WELNA: That much also seemed clear to President Bush, at least when oil was costing only half what it does today. The president advised Congress in January, 2006, that not all was well with the state of the union.
President GEORGE W. BUSH: And here we have a serious problem. America is addicted to oil.
WELNA: When Arizona Republican Senator John Kyl was reminded of that diagnosis by the president, he begged to differ.
Senator JOHN KYL (Republican, Arizona): I wouldn't characterize it as an addiction, but I would characterize it as a reality that in the foreseeable future, we're going to have to continue to use petroleum.
Ms. ANNA AURILIO (Lobbyist, Environment America): Oil is bad. We're addicted to it. We need to stop using so much of it. Finding more oil isn't going to help us use less.
WELNA: That's Anna Aurilio. She lobbies Congress for a fossil-fuel-free future on behalf of the research and advocacy group, Environment America. Aurilio says a more accurate slogan for Republicans to adopt would be find more, useless.
Ms. AURILIO: The last time we had a major change in energy policy that led to significant oil reductions was in 1975, after the OPEC oil embargo. That was the first time Congress put in place miles-per-gallon standards. Now we shouldn't have to wait for these price shocks to change our policies, but right now, we're in a price shock. So let's do it. Let's just go forward and do it.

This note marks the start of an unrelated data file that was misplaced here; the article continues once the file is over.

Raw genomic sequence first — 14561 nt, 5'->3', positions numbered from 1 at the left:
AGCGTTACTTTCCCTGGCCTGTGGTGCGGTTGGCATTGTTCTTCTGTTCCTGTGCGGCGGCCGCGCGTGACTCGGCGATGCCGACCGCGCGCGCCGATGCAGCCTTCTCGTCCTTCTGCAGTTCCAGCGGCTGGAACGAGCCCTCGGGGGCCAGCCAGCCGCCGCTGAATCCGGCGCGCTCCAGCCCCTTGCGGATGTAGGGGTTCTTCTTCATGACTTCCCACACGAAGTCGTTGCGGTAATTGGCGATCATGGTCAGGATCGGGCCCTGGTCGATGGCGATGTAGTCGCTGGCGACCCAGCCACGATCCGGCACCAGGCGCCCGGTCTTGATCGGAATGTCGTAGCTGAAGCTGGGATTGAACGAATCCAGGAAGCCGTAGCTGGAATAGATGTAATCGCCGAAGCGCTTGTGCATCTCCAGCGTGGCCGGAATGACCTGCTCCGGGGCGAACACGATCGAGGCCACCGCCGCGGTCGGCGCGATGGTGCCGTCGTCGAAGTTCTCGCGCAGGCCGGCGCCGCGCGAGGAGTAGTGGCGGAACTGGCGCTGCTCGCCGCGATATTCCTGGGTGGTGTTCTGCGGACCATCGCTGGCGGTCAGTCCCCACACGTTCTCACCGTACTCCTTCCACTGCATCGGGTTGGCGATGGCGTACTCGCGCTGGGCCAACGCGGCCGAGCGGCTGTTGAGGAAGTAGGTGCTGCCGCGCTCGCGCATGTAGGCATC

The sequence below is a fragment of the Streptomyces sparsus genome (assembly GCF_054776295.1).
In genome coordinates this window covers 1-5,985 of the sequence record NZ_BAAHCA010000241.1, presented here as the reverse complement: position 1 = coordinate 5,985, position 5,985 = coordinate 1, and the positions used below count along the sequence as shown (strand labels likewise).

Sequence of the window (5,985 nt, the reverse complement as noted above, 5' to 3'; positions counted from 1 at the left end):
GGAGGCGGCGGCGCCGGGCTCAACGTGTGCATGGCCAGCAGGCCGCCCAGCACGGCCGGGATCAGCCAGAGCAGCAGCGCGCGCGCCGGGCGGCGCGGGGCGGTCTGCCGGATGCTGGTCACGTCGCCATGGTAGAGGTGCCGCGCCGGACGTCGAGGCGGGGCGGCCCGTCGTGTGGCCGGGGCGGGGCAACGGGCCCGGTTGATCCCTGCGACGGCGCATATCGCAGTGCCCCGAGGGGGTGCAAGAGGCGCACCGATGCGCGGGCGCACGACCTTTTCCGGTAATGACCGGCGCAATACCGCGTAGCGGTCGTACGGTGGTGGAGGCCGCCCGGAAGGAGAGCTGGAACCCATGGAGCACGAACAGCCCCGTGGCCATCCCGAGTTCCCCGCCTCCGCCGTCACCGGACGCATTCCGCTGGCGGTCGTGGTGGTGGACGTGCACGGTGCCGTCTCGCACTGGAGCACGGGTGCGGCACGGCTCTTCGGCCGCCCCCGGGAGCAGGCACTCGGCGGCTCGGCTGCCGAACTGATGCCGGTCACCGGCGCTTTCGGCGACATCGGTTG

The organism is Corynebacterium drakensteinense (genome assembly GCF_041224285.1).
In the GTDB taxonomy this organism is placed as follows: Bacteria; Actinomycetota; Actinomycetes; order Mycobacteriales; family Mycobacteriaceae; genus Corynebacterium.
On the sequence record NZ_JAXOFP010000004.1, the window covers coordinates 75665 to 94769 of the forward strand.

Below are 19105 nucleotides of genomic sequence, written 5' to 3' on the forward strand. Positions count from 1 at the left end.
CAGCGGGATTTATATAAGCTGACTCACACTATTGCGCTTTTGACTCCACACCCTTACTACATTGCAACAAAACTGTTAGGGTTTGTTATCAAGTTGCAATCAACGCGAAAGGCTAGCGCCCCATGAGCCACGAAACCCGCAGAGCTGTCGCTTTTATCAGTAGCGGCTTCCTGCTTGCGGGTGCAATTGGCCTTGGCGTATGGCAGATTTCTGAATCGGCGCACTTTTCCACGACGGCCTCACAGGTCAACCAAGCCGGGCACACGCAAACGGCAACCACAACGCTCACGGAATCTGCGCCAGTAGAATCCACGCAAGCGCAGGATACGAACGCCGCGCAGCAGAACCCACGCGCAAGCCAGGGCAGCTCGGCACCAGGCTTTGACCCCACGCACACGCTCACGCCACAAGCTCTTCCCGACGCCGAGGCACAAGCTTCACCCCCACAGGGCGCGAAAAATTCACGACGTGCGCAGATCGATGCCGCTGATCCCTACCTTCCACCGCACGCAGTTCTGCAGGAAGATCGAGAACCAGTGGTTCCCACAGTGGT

WELNA: Even Republicans who advocate more oil drilling recognize that the rise in oil prices has an upside. Here's New Mexico's Pete Domenici, the ranking Republican on the Energy Committee.
Senator PETE DOMENICI (Republican, New Mexico): Something is bringing conservation to the mind and hearts of the American people, and we are beginning to use less. And I believe that's straight, pure cost.
WELNA: Daniel Yurgin of Cambridge Energy Research Associates agrees. Price, he says, is a powerful motivator for people to change their behavior, as long as that price is high enough.
Mr. DANIEL YURGIN (Cambridge Energy Research Associates): Last year, the U.S. actually had peak demand for gasoline, and U.S. gasoline demand is now actually declining. We've seen the first fuel-economy standards revision in 32 years. That wouldn't have happened if you didn't have price. And at the same time, it's provided a tremendous stimulus to alternatives to investment in new energy.
WELNA: President Bush made a remarkably similar observation last week at his White House news conference.
Pres. GEORGE W. BUSH: I mean, you know, it's interesting what the price of gasoline has done, is it caused people to drive less. That's why they want smaller cars. They want to conserve.
WELNA: So if you really want Americans to keep conserving or using less, would you also advocate finding more oil, which could have the effect of driving down prices by increasing supply? That's precisely what President Bush proposed doing last week, when he lifted his father's executive ban on exploring the U.S. outer continental shelf. And that's the paradox of find more, use less. David Welna, NPR News, The Capitol.